Owning and managing a rental property can be a dream job! You can make money by letting people occupy space, you still get paid when you’re on vacation, and all problems are solved easily between the average work hours of nine and five.
Well, two out of three isn’t bad, right?
The unfortunate truth of being a landlord or real estate agent is that a large portion of your work is dedicated to the inopportune timing of human error, frustrating weather, and the never scheduled issues of accidents and emergencies. While many of your tasks can be scheduled like average office work, a landlord’s time management has to work more off the cuff than the average cubicle monkey.
The Normal Organization Process
First up, you know what you have to do most of the time. The average tasks that happen every day, week, et cetera. These are the tasks that you can depend on, things that won’t surprise you. Put this in your schedule so you can delegate the expected tasks like organizing tours for any vacancies you might have, checking on fees, checking on waste management, scheduling any property maintenance or repairs, and collecting rent. Writing or typing these tasks may not be necessary all the time, especially when they are so regular your muscle memory can take over or you don’t need the reminder. However, having it in your schedule – online or written – can provide a feeling of stability. Not to mention when scheduling less regular objectives, having it set up makes those rushed phone calls go a little more smoothly. No one wants to have a second call admitting they forgot, oh no, that time is already filled, my bad!
This is the easiest part of time management when it comes to being a landlord or real estate agent. This part is neat and tidy. Any Marie Kondo with an agenda book can tell you how to deal with this part. Consider management task programs like Trello, Remember the Milk, and other applications that can be personalized to your needs.
The rest? Well, that’s up in the air.
The Less Regular Organizational Processes
Sometimes the world gets a little random. Snow will fall in Texas or Tennessee will have a flood. Instead of squirrels in the attic, Harvey the Hurricane Hawk decided to perch in someone’s bedroom. That makes it much more difficult to go on your scheduled home tours. While these aren’t every day events, you need to have some wiggle room in your schedule.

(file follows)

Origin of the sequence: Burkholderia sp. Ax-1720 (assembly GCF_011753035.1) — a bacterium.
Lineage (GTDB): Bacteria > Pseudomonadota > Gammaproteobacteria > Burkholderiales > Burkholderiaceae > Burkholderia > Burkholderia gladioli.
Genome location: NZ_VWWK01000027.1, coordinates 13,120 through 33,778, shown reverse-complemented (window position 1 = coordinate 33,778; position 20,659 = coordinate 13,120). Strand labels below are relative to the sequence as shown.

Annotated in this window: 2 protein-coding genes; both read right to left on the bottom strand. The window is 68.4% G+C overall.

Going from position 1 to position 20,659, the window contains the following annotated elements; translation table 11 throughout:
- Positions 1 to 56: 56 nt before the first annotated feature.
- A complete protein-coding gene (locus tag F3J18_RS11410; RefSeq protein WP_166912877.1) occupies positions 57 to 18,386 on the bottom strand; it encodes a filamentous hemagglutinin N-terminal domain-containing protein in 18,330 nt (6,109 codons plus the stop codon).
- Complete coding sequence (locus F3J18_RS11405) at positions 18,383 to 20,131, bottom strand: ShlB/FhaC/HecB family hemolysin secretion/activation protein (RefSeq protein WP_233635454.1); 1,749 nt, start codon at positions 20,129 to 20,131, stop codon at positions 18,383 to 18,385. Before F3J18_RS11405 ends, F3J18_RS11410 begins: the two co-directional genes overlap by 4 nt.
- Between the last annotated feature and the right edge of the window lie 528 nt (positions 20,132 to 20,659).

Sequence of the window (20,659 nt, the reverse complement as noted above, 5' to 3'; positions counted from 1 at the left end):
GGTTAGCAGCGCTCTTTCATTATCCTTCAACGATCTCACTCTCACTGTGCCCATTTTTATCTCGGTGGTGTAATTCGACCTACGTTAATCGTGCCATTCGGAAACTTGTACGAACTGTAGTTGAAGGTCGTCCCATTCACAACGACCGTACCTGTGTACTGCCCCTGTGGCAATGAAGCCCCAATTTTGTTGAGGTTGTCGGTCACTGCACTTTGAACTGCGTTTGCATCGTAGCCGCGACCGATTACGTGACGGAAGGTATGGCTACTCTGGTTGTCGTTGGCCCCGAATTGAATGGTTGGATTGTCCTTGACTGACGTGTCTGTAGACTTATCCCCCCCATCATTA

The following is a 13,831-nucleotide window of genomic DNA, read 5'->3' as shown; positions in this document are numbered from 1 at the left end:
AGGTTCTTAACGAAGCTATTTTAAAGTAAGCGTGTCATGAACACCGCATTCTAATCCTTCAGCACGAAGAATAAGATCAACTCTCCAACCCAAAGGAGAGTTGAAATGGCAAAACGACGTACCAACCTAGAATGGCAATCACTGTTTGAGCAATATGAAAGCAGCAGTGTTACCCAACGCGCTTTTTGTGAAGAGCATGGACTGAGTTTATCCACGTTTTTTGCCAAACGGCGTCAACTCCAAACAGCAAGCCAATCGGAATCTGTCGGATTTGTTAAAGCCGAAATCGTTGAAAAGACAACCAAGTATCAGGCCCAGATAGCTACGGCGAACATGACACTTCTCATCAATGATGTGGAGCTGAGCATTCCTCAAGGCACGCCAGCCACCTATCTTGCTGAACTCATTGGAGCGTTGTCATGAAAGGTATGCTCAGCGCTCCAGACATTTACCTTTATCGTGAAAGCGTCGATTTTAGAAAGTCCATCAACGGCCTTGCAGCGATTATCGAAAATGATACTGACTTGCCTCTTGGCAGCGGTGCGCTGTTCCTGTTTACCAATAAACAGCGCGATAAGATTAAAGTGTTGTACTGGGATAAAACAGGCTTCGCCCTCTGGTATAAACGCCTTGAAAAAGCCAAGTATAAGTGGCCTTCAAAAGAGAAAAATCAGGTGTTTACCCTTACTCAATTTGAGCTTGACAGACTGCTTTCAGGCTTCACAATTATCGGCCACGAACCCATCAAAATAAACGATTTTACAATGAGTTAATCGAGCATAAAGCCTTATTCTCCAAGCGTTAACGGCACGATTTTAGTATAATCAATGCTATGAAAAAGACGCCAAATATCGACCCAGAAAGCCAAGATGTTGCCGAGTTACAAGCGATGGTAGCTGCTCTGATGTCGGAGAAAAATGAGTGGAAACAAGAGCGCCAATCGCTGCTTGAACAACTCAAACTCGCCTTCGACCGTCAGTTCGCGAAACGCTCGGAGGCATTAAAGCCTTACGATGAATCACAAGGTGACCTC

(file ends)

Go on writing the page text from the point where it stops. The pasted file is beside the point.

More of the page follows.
It’s good to know seasonal trends. Hurricanes in the summer fall, many animals hibernate, birds fly away, and so on and so forth. As a landlord, a primary job is to keep the property maintained and habitable. While scheduling your seasonal work, keep in mind the seasonal events.
This is why you can’t have every event set in stone in your life as a property owner. Sure, you can schedule lunch with your mother at one, but there’s every chance that a tenant will call in tears because the sink is busted and her mother in law will be here any minute! You don’t have to deal with the mother in law, but you do have to deal with the sink. It’s just one example of having a schedule, but not getting too upset when things do not adhere to that timeline.
Wait - What Happened Now?
The life of a landlord is to expect the unexpected. You may very well be on vacation in Barcelona or New York, but if a tenant calls you with an emergency, you have to be prepared. That means knowing who to call that you can trust, when and where. Keep track of local services such as plumbers or electricians, and who’s available at the odder hours in case of emergency. Keep this list in a way that can be organized by what they do, when they can do it, and of course their names, even though many places of business will introduce themselves when picking up the phone.
Keep in mind that some chunks of time during the average work week should be kept relatively free. You can’t always know what will fill this time but it could be any number of things. Potential tenants may call to ask some questions, perhaps someone will ask for a tour of a vacancy, a non-emergency repair may need to be inspected, the list goes on. It’s just important to always be prepared.
The best way to manage a schedule when you’re a property owner is just understanding that sometimes, things happen. How do you manage your schedule? Let us know in the comments!